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Crackdown on illicit transactions in Macau causes share prices to plummet

Maca

Macau
u authorities have announced a crackdown on illegal money transfers, triggering the biggest decline in share prices among leading operators in more than two years.

China will be clamping down on the use of hand-held card-swipers within casino resorts due to concerns that tens of millions of yuan in illicit funds are being funnelled out of the mainland and into Macau, the South China Morning Post reported today.

Worries among investors that this could quell demand have lead to a slump in share prices with operators such as Wynn Macau falling 8.5% ̶ the firm's biggest decline since October 2011.

Macau officials and China's state-backed bank payment card UnionPay have announced a series of measures as part of the anti-corruption drive that hopes to prevent unauthorised dealings, the circumvention of currency controls, money laundering, capital flight and other illicit activities.

The South China Morning Post quote John Bruce, Macau director of risk consultancy Hill & Associates, as saying that underhand methods are used in Macau because "mainland gamblers cannot get enough money to gamble".

Tourists from mainland China can legally bring 20,000 yaun into Macau and withdraw up to 10,000 yaun per day to be exchanged for local currency. However Reuters report that up until two years ago Macau was earning over 70-80% of its revenue from high rollers who wager a minimum of 1 million yuan per bet.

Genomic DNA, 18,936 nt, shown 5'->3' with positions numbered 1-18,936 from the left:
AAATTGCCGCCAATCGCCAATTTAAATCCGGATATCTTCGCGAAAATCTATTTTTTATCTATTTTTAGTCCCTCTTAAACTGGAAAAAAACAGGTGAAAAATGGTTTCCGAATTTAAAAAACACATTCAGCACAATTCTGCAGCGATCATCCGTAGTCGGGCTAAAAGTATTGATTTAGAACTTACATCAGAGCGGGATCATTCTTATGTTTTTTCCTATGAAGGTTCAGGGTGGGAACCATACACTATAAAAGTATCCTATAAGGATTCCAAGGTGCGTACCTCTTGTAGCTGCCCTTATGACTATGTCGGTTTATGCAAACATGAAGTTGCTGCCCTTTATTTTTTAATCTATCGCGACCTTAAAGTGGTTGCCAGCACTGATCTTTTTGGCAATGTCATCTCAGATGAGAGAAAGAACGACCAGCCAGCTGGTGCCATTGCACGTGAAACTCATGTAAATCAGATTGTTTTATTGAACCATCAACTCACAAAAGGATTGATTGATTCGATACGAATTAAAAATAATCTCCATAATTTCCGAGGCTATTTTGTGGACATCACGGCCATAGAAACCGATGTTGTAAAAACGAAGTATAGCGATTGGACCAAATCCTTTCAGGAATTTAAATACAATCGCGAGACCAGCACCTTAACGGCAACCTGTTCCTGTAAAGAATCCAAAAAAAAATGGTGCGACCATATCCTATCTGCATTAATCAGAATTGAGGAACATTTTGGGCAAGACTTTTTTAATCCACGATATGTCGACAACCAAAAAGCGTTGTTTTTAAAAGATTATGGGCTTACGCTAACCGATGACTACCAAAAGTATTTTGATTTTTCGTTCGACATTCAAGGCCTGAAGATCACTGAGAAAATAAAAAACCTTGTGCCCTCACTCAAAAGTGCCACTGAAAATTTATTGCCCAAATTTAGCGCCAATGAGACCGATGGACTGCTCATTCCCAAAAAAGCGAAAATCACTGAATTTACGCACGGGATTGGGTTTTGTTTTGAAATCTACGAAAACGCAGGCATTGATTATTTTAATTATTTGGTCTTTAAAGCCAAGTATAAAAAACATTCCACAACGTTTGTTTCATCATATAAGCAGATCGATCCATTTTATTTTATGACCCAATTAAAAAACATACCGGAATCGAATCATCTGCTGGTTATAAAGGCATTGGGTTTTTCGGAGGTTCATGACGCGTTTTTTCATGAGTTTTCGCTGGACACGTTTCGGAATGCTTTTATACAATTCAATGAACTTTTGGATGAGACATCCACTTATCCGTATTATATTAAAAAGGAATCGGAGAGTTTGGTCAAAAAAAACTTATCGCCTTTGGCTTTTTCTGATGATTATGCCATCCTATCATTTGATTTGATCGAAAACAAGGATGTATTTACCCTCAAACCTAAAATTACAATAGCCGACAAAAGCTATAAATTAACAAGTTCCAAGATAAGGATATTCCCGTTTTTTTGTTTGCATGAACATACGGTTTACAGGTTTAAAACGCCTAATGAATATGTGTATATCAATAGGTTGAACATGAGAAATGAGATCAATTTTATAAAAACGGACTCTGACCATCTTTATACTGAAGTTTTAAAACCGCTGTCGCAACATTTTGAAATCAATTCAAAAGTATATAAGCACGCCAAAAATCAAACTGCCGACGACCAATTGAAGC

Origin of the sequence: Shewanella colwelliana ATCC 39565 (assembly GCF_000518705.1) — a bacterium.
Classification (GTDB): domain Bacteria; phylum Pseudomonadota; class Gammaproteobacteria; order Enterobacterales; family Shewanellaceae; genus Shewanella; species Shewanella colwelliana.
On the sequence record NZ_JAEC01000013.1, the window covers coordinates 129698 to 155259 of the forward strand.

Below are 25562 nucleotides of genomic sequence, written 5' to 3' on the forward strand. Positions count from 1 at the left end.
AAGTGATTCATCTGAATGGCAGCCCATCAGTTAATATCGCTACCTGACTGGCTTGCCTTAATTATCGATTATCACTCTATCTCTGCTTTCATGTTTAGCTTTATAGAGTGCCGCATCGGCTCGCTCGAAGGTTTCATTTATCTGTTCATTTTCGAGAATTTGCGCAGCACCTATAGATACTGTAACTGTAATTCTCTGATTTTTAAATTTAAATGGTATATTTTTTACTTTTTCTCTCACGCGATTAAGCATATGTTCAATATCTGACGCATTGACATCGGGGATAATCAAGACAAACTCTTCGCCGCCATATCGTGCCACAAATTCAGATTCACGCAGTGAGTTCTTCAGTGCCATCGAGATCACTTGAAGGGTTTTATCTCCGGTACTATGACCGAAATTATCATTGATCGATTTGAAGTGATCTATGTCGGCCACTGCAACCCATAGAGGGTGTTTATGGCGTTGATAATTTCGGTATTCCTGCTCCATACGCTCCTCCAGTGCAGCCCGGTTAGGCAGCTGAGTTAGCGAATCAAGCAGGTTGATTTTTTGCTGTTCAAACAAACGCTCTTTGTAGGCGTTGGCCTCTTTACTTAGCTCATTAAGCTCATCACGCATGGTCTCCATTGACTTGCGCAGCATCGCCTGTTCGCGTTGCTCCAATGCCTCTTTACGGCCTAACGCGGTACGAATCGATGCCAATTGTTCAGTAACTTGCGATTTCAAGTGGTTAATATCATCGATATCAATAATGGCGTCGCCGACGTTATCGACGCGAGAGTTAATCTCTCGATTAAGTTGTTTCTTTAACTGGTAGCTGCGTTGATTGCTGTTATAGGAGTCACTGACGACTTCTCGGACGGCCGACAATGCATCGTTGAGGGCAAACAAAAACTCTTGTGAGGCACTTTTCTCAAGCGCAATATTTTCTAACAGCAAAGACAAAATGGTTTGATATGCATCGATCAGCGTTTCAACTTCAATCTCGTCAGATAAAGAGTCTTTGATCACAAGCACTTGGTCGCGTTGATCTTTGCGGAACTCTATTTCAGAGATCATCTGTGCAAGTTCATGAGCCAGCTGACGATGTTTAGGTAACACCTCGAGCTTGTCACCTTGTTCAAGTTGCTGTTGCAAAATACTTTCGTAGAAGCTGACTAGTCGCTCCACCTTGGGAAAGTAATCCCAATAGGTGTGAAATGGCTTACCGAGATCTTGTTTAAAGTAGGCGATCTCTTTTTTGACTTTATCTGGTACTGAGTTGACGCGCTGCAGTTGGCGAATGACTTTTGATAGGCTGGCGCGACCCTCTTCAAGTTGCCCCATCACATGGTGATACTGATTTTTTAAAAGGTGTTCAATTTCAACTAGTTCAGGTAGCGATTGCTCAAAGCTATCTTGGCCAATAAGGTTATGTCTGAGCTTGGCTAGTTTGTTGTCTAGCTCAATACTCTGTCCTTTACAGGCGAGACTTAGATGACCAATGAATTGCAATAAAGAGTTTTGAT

More recently however these high rollers have been overtaken by "mass market" visitors who use the bogus UnionPay transactions to get more cash outside of the daily limit.

Gamblers can purchase items from Macau's pawn shops using debit cards such as UnionPay and exchange them for local currency. Often items don't need to be purchased at all and unauthorised exchanges appear as domestic transactions, described by store clerks as a "general sale".

Touts operating on Macau's casino floors also offer gamblers cash from UnionPay credit cards using point-of-sale machines brought in from the mainland.

There will now be a crackdown on the illegal flow of mobile UnionPay payment devices and other point-of-sale terminals into Macau, while high-risk merchants will be shut down and abnormally large transactions closely monitored.

Visa controls could also become more stringent from July after state broadcaster China Central Television reported on visitors entering Macau and Hong Kong on transit visas to gamble.

Visitors who don't travel on to a third-party country could receive a stamp on their passport, possibly causing problems for them when trying to get a visa in future.

Reuters report that this has been happening for over a decade but say the recent exposé could lead to stricter measures.

Similarly, Macau police have already carried out a number of raids in and around casinos, making arrests and seizing devices and cash. However the South China Morning Post report that the problem is now too significant for central government to overlook.

Official figures for Macau gaming revenue stood at $45bn last year, but analysts have said that as much as $90bn could have gone unreported.

Bloomberg report that Karen Tang, an analyst from Deutsche Bank AG in Hong Kong, wrote in a note to clients that illicit funds obtained using such methods amount to an estimated $6bn, or about 12% of Macau's annual mass-market chips purchased.

A decline of that size would cut earnings before interest, taxes, depreciation and amoritization for the six largest casino operators in Macau by between 2% and 6%, with Melco Crown and MGM China being the worst affected, Tang continued.

Grant Govertsen, a Macau-based analyst at Union Gaming Group, also told Bloomberg that "investors are now very jittery".

Shares in Macau gaming companies on the Hong Kong stock exchange plummeted as a result. Galaxy Entertainment fell 7.6%, MGM China 8.3%, Sands China 4.6% and Melco Crown 6.2%.

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